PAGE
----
DAKAR, (Reuters) – Hamas and Fatah delegates have met Senegalese President Abdoulaye Wade in a first round of mediation aimed at finding a common position for an eventual deal with Israel, Senegalese state media reported on Saturday.
Wade said at an Organisation of the Islamic Conference summit he hosted in March that Israeli President Shimon Peres had asked him to intervene to achieve peace in the Middle East and that the Palestinians had also agreed to his mediation. “The head of state of Senegal is talking with the delegates from Hamas and Fatah one after the other,” Senegal’s official daily Le Soleil quoted Wade’s spokesman El Hadj Amadou Sall as saying of the talks, which the paper said began on Friday. “The first phase is an interPalestinian phase …(to) agree on a common position leading to peace with Israel,” Senegalese state news agency APS quoted Sall as saying. “At the moment he is talking in turn with delegates from Fatah and Hamas. The proper negotiations will take place in seven stages,” he said.
Sall was unavailable for immediate comment on Saturday.
A Hamas spokesman in Gaza could not confirm the meeting. “We do not have any information concerning a meeting between Hamas and Fatah in Dakar,” he said.
Hamas Islamists defeated the long-dominant more secular Fatah movement in parliamentary elections in 2006 to end more than 40 years of Fatah ascendency. Hamas fighters went on to rout Fatah forces and take over the Gaza Strip in June 2007.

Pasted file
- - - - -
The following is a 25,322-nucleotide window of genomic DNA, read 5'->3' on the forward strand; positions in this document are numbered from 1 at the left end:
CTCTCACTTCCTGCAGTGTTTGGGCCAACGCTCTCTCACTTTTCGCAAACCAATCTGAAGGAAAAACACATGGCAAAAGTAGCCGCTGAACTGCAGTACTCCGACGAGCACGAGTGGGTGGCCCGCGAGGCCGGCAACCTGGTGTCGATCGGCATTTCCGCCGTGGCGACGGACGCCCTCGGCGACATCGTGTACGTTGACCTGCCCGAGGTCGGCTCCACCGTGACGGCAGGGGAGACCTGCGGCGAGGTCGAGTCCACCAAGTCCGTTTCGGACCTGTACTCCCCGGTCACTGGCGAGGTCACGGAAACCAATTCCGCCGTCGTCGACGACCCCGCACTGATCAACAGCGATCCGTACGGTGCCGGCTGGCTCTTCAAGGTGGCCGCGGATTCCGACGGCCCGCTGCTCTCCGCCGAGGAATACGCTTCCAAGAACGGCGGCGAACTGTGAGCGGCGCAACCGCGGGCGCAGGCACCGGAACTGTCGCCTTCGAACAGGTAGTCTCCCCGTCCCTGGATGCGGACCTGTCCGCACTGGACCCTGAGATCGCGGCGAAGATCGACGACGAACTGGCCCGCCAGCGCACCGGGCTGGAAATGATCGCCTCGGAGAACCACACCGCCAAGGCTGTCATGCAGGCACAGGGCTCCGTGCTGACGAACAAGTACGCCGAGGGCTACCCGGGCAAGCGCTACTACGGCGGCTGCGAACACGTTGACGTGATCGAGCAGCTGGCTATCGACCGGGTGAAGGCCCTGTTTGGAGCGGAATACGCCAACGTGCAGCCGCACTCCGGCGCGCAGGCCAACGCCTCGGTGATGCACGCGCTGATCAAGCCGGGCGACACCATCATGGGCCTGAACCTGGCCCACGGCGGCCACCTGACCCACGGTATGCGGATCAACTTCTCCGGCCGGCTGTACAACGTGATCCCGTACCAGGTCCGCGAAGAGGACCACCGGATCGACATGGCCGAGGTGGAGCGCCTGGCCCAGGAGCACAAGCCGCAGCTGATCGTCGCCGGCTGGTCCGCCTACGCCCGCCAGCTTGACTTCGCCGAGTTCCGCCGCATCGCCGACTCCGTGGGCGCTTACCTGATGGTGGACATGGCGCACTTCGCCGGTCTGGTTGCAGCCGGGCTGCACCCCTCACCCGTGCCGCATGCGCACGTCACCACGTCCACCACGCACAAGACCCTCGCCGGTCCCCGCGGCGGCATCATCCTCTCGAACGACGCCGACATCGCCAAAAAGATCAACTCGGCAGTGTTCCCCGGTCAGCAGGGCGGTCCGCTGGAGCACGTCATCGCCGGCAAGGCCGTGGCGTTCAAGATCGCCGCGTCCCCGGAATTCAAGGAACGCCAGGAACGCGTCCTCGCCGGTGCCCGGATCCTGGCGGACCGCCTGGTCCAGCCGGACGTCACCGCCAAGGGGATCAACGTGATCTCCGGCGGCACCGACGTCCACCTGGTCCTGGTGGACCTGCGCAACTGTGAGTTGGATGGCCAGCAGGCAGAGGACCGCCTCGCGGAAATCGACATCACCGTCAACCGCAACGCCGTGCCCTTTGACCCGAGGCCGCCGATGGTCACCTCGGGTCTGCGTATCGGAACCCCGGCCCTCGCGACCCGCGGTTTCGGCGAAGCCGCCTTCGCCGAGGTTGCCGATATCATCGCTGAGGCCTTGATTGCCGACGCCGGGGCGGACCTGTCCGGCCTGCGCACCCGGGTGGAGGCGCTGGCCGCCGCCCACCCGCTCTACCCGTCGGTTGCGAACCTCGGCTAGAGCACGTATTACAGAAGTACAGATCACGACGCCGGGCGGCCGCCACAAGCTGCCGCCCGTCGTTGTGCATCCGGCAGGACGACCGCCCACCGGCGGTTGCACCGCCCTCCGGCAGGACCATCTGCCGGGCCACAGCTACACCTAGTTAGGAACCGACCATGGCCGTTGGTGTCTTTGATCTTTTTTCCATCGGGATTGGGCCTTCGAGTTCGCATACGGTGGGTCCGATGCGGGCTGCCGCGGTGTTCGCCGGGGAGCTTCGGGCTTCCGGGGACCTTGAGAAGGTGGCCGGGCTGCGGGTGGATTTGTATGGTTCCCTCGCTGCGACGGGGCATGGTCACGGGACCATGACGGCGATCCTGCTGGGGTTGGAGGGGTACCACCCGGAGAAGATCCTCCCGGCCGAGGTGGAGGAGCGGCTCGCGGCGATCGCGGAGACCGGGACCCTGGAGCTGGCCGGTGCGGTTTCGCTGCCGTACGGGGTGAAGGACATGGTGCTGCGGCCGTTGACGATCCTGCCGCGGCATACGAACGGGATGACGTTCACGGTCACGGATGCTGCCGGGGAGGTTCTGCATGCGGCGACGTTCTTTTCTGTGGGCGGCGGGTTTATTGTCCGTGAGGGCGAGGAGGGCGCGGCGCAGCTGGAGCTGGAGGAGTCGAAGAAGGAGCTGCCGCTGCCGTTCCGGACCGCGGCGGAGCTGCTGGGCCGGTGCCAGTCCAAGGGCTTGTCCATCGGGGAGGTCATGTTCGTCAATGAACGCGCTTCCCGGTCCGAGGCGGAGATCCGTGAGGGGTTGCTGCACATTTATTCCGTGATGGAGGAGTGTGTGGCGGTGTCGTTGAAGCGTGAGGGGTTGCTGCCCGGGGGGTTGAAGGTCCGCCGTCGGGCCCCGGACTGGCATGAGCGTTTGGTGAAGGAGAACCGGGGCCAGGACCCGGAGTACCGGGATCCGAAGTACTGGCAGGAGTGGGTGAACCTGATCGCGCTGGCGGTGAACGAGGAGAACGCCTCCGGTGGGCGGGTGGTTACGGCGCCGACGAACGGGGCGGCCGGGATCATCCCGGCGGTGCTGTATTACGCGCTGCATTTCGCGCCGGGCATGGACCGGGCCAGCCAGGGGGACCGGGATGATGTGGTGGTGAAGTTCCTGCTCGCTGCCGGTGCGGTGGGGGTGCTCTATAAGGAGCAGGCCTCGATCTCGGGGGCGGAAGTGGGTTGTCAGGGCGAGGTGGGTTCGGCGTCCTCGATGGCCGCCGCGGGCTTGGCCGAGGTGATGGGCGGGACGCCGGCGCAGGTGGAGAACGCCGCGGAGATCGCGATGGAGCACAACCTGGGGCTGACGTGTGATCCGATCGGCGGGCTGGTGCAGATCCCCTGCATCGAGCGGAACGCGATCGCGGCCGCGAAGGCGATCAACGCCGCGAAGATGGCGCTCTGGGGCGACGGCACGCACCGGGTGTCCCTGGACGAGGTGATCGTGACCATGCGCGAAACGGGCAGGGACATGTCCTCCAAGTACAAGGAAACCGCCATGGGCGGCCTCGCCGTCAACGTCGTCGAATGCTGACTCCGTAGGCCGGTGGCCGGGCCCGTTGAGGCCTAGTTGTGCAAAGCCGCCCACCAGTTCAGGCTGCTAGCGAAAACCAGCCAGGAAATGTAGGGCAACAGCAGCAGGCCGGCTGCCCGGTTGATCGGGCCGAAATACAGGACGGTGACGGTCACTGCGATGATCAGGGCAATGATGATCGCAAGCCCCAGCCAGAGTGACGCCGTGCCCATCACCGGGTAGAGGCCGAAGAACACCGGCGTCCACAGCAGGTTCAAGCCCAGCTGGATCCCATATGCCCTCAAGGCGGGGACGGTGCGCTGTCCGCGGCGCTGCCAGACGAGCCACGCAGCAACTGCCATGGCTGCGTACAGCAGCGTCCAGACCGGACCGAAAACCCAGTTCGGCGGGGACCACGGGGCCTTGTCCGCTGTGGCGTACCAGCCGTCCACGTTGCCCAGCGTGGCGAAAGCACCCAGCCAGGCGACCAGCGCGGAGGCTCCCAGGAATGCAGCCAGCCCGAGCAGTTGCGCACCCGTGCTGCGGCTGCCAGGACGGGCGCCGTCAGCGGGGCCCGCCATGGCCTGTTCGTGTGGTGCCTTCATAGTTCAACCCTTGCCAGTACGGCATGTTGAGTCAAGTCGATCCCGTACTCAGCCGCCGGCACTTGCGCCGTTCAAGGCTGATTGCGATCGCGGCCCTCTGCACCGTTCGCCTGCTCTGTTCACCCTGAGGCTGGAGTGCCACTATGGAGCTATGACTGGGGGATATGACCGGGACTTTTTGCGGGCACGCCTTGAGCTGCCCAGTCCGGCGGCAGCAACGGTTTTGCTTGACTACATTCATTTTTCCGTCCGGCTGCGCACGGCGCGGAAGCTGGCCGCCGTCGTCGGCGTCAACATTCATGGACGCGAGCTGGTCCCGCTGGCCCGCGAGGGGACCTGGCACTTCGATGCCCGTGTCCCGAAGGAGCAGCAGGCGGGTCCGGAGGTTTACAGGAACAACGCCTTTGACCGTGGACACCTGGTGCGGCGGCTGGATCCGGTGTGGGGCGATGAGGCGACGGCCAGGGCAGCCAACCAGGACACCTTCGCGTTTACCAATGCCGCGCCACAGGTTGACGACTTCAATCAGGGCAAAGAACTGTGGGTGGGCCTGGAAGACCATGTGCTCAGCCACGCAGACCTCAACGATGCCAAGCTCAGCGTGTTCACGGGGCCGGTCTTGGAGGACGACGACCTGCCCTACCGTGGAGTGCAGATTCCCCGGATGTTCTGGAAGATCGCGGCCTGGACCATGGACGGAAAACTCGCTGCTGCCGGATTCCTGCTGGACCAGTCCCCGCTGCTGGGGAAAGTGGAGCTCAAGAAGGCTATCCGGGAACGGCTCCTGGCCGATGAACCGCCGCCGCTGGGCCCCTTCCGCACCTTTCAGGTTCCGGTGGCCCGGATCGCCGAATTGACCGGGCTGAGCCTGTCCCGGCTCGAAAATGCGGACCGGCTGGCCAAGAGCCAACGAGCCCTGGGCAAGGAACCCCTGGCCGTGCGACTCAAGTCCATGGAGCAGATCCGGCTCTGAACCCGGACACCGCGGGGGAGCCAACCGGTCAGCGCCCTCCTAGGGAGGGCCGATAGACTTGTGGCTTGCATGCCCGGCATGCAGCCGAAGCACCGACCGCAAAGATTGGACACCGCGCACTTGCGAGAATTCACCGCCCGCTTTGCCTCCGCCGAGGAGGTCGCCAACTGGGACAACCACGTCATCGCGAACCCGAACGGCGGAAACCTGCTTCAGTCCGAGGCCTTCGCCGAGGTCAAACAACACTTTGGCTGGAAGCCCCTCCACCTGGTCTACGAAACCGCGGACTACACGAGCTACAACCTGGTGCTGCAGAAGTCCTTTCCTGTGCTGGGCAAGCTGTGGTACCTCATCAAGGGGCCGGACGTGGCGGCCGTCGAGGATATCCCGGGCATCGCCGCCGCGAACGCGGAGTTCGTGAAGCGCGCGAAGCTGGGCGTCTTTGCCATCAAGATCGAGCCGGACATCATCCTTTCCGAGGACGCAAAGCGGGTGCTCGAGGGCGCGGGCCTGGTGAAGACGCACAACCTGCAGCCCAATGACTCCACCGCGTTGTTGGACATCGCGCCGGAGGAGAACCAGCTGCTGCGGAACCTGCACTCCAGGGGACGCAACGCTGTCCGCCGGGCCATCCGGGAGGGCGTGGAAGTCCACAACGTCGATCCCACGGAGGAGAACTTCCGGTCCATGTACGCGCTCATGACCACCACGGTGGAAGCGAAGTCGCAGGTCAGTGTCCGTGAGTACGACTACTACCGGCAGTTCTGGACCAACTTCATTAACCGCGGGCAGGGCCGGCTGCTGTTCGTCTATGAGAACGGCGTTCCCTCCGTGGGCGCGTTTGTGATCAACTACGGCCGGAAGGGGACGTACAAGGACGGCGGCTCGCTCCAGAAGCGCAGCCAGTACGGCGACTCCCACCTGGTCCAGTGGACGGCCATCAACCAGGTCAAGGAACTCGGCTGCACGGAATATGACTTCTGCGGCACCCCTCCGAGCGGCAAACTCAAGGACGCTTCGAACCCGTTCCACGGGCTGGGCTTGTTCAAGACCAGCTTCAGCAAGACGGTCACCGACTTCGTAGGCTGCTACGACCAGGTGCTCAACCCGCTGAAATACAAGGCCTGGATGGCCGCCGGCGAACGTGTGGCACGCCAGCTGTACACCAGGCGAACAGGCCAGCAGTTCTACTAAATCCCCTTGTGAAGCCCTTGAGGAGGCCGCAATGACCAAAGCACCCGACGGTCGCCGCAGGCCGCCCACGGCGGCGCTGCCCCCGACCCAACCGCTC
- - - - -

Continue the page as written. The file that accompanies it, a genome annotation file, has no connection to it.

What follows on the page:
Yemen tried to broker a reconciliation deal between the rival Palestinian movements in March but efforts broke down after disagreement over whether Hamas should cede control of the coastal territory.
Arab ministers meeting at the Arab League have backed the Yemeni proposal, which calls on Hamas to hand over control of Gaza. Hamas says it is ready to resume dialogue but without preconditions.
Hamas’s leader in Gaza, Ismail Haniyeh, called Syrian President Bashar al-Assad and Egyptian intelligence chief Omar Suleiman on Saturday, seeking Arab support for the renewed dialogue, Haniyeh’s office said.
Haniyeh said last Thursday he welcomed what he called a “new spirit” of dialogue in a keynote speech by Palestinian President Mahmoud Abbas, of Fatah. However, aides to Abbas rejected suggestions he had taken a warmer tone to his Hamas Islamist opponents, and insisted his call for “a national and comprehensive dialogue” with Hamas concerned only implementation of the Yemeni initiative.
Washington opposes contact with Hamas unless it drops hostility to Israel and ends its attacks on the Jewish state.
Abbas and Israeli Prime Minister Ehud Olmert launched peace negotiations last November hoping to reach a deal on Palestinian statehood before U.S. President George W. Bush leaves office in January 2009, but there has been little progress to date.
Abbas has previously said he would not seek a further term as Palestinian president, and an Israeli lawmaker said last month Abbas told him he would resign if there was no peace deal with Israel by the end of the year. But a senior Fatah official said on Saturday Abbas would be the movement’s candidate in Palestinian presidential elections scheduled for 2010.